Concept of Dialects

Dialects are looked on as something illegitimate whereas separate languages are okay, when in fact there is historical documentation of a time when the languages were not separate enough to be seen as new languages. They were still just dialects of something else, and people thought of them as the wrong thing. For example, there was a time when Latin had diverged into several different varieties. Linguists often called that Early Romance. It was one way in what is now France, and one way in what is now Italy. But really all of them seemed like the same language. They were different kinds of Latin.

Picture of an old Latin book.
The Latin dialect was spreading in many places as Italian and Portuguese were still to emerge. (Image: Elzbieta Sekowska/Shutterstock)

People of that time who were educated, often thought that those were the new kinds of Latin in those regions. Latin was diverging in places, but there was no such thing as Italian or Portuguese yet. Latin varied from place to place. Spoken Latin had picked up a passel of words considered too casual for written Latin, and the grammar people used when speaking was broken down.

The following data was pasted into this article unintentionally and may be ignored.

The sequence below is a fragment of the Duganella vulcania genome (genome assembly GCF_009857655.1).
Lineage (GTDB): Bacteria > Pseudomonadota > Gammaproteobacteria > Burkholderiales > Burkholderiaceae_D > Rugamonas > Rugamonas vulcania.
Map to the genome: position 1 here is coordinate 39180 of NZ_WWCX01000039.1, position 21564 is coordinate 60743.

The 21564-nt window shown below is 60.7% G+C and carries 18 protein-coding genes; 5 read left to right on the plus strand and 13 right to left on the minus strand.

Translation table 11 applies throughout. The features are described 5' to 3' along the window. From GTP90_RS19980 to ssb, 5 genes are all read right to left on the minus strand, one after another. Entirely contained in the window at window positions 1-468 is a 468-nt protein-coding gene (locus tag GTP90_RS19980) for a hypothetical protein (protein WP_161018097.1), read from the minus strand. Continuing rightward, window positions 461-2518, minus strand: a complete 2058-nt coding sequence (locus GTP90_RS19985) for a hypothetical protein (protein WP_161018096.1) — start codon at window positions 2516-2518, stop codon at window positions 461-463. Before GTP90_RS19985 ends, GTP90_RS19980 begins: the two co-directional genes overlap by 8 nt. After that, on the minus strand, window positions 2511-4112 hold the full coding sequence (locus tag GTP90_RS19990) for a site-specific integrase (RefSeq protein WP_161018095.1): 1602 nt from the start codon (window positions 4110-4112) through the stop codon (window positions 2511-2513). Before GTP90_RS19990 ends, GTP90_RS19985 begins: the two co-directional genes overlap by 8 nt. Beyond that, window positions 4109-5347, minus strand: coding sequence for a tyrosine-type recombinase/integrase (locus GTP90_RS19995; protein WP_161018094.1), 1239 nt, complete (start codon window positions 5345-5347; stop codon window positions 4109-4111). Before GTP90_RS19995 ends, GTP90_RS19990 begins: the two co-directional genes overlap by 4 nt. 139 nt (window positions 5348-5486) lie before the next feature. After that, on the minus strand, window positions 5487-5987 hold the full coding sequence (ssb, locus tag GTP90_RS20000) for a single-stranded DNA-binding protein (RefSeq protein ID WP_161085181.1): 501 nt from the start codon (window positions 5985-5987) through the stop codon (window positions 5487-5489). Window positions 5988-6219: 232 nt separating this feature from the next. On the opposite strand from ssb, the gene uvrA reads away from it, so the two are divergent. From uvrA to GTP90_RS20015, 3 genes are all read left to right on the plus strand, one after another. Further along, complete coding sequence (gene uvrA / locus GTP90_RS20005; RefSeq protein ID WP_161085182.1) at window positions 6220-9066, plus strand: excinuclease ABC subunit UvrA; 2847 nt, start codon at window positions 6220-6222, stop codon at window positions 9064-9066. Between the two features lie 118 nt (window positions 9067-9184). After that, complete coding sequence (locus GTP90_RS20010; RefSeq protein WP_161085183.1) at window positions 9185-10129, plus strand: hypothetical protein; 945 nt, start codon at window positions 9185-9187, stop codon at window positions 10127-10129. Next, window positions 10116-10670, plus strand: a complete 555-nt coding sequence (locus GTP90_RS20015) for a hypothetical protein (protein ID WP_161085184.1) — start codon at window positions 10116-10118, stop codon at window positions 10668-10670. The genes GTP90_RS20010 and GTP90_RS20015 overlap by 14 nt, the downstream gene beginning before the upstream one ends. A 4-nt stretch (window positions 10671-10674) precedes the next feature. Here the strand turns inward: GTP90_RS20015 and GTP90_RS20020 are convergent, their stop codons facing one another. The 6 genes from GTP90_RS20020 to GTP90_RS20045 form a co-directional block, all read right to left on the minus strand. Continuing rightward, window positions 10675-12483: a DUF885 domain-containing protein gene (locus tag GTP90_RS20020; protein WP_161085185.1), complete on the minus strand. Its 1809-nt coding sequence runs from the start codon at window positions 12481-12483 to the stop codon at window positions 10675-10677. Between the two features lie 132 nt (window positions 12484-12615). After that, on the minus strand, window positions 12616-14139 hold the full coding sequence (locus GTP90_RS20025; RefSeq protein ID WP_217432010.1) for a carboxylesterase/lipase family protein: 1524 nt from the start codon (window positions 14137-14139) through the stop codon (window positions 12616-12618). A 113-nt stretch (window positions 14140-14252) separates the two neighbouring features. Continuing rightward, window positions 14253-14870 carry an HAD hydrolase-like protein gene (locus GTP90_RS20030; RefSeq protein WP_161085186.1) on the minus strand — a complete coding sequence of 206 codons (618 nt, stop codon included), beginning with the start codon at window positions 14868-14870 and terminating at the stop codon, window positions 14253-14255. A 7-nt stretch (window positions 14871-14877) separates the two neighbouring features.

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Intermediate Stage of Dialect

It makes sense that what a person hears as bad Latin is what another would hear as, say, French. It is a matter of how time passes, and whether this new variety becomes the way people talk as an official part of a new nation. A dialect is an intermediate stage along something where there is no point thinking that something wrong has happened. For example, the French heard in 63 A.D. presumably was not quite the French that is known now. Language changes very slowly, so the logic does not work.

Common Questions about Language Versus Dialect

Q: What is the difference between dialect and language?

There is no such thing as a language because most of the languages are bundles of dialects with variations. Just as inside a cell there are organelles and the nucleus, which made of molecules, which in turn are made out of atoms, and an atom is made out of protons, neutrons, and electrons, languages are dialects.

Q: What are the types of dialect?

There are various types of dialects spoken in various regions of a country. For example, in Britain, France, Spain, and Italy there are many dialects spoken within their regions.

Q: How does a dialect develop?

Dialects are a process that has only gone halfway. There are no different languages but just variations on a theme. Those variations are the dialects and that is how a dialect develops.